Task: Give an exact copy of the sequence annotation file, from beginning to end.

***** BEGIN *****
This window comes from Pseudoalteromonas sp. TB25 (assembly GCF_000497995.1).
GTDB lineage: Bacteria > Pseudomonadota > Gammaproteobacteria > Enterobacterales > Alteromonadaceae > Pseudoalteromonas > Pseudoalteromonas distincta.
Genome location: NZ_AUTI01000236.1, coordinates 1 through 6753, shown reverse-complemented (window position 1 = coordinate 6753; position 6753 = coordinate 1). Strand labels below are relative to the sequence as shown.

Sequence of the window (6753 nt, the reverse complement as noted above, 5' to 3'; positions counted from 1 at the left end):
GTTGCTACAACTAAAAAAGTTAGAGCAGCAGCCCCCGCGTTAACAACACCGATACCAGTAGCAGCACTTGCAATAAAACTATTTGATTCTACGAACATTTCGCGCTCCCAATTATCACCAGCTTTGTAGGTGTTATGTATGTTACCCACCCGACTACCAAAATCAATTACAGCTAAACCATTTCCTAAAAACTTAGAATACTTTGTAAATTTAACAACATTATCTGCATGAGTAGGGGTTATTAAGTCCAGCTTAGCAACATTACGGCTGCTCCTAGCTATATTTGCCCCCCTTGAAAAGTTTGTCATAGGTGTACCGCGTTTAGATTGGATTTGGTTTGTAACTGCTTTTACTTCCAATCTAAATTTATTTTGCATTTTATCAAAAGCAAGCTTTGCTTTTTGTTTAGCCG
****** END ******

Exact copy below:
This window comes from Pseudoalteromonas sp. TB25 (assembly GCF_000497995.1).
GTDB lineage: Bacteria > Pseudomonadota > Gammaproteobacteria > Enterobacterales > Alteromonadaceae > Pseudoalteromonas > Pseudoalteromonas distincta.
Genome location: NZ_AUTI01000236.1, coordinates 1 through 6753, shown reverse-complemented (window position 1 = coordinate 6753; position 6753 = coordinate 1). Strand labels below are relative to the sequence as shown.

Sequence of the window (6753 nt, the reverse complement as noted above, 5' to 3'; positions counted from 1 at the left end):
GTTGCTACAACTAAAAAAGTTAGAGCAGCAGCCCCCGCGTTAACAACACCGATACCAGTAGCAGCACTTGCAATAAAACTATTTGATTCTACGAACATTTCGCGCTCCCAATTATCACCAGCTTTGTAGGTGTTATGTATGTTACCCACCCGACTACCAAAATCAATTACAGCTAAACCATTTCCTAAAAACTTAGAATACTTTGTAAATTTAACAACATTATCTGCATGAGTAGGGGTTATTAAGTCCAGCTTAGCAACATTACGGCTGCTCCTAGCTATATTTGCCCCCCTTGAAAAGTTTGTCATAGGTGTACCGCGTTTAGATTGGATTTGGTTTGTAACTGCTTTTACTTCCAATCTAAATTTATTTTGCATTTTATCAAAAGCAAGCTTTGCTTTTTGTTTAGCCG